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A great pop moment of the 80s was the video for Diana Ross’ ‘Chain Reaction.’ Here Miss Ross can be see with huge hair wearing a giant sparkling fish-tail dress, on a revolving stage with fireworks exploding all around her. It really is one incredible moment of fabulousness!

The Feast of the Assumption is sometimes imagined in this way, especially by some of the more baroquely minded of the Christian Tradition’s artists. Here, Mary can be seen being bodily assumed into heaven, surrounded by cherubic angels, with swirling robes; a picture of wonder and beauty.

The Feast of the Assumption sometimes feels a little too much for the Anglican Church and we often do away with the colour, carnival and courageous images of Mary ascending into the heights of heaven, crowned with splendour. Sometimes we retreat to that apologetic kind of Anglicanism where we are embarrassed by the colourful and shocking images of our tradition, so we ‘slim down’ our faith to some kind of middle-class acceptability. Ken Leech is right when he argues that “one striking feature of most modern liturgies is their moderation and restraint. There is no excess in word or gesture… they are reflective of ‘one dimensional man’, clean and functional, expressing little but the middle-class taste of the 60’s! In case you haven’t got it yet, I’m all for the opposite, bringing back the colour, drama, movement and music of the medieval church.

In the end the early medieval doctrine of the bodily assumption of Mary into heaven is nothing less than a poetic meditation on the resurrection. Mary shares with Christ in the power and triumph of life over death, and the Church of God proclaims with vigour and beauty that its life cannot be contained or defeated by the destructive powers of death that are all around us, but that rather all life is to be taken up and embraced by the power and the purpose of God.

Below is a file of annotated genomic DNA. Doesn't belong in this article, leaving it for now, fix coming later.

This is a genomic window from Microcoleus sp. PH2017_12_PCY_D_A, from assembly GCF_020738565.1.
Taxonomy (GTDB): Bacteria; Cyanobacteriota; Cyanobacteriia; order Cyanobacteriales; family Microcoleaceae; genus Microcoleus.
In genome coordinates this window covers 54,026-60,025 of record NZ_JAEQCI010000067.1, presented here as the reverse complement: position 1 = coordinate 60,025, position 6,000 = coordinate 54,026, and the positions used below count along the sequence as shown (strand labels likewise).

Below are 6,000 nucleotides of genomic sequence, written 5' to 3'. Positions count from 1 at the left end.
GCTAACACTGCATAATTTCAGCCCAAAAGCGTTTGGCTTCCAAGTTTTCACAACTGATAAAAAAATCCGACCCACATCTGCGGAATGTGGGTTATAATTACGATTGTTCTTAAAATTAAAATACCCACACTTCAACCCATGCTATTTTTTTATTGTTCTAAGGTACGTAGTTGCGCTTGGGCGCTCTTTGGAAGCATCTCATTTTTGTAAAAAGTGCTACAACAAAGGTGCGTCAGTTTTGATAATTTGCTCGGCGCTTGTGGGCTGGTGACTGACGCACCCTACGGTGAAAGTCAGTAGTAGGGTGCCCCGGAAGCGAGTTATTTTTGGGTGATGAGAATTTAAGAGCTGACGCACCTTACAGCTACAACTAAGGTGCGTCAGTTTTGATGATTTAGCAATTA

It was the priests of the Oxford Movement – people like Pusey, Lowder and Conrad Noel – that reminded the Church of England that all ministry is about lifting people up to experience something new, lifting people up to experience the promise of God, the power of God; and I couldn’t agree with them more. The real problem is that most of the time we’re simply content to stay where we are, experiencing the same old things, stuck in the same old patterns, and so we resist. But Christian discipleship is about this stretching – stretching our lives, our hearts, our imaginations, until they can contain something of the mystery and the abundance of God’s love.
In Mary we see someone who experiences all of life: the joyful hope of new life at the annunciation, the willing trust of obedience; the courageous proclamation of a world transformed in the Magnificat; the deepest wrenching sorrow as she stands at the foot of the cross; and the fiery power of new commitment at Pentecost. But here at the Feast of the Assumption, Mary gives us a glimpse of all our futures, not a future marked and defined by death, but a glorious future, taken into the heavens with Christ.

It is St Paul who most powerfully reminds us that we are called to live as if the resurrection is a reality for us, that we’re not to be content living in the same way as everyone else, that we’re not to be defined by the same fears as everyone else. Sometimes the Church as a community simply mirrors the world out there – offended by the same old petty things, caught up in the same small prejudices, bemoaning the loss of some golden age of Christian faith and life. But Paul tells us that it shouldn’t be like that, we’re to be people and communities of new creation, not old creation, a people marked by the abundance of life, not the lack of it.

I’m rather excited as the Vicar of All Saints at the moment as I begin to learn the rhythms and patterns of this community, and we begin to think anew about who we are and who we might be together. It is my hope that this Church can be a sign of what new creation is all about, a centre of excellence for music, for community engagement, and vigorous faith. This means we need to become like Mary, marked by the same energy, enthusiasm, life and promise that she was. Can our vision be assumed into the heavens – widening, expanding, deepening – as together we enter fully into the beautiful mystery of God? I wonder.

Fr Ryan Green

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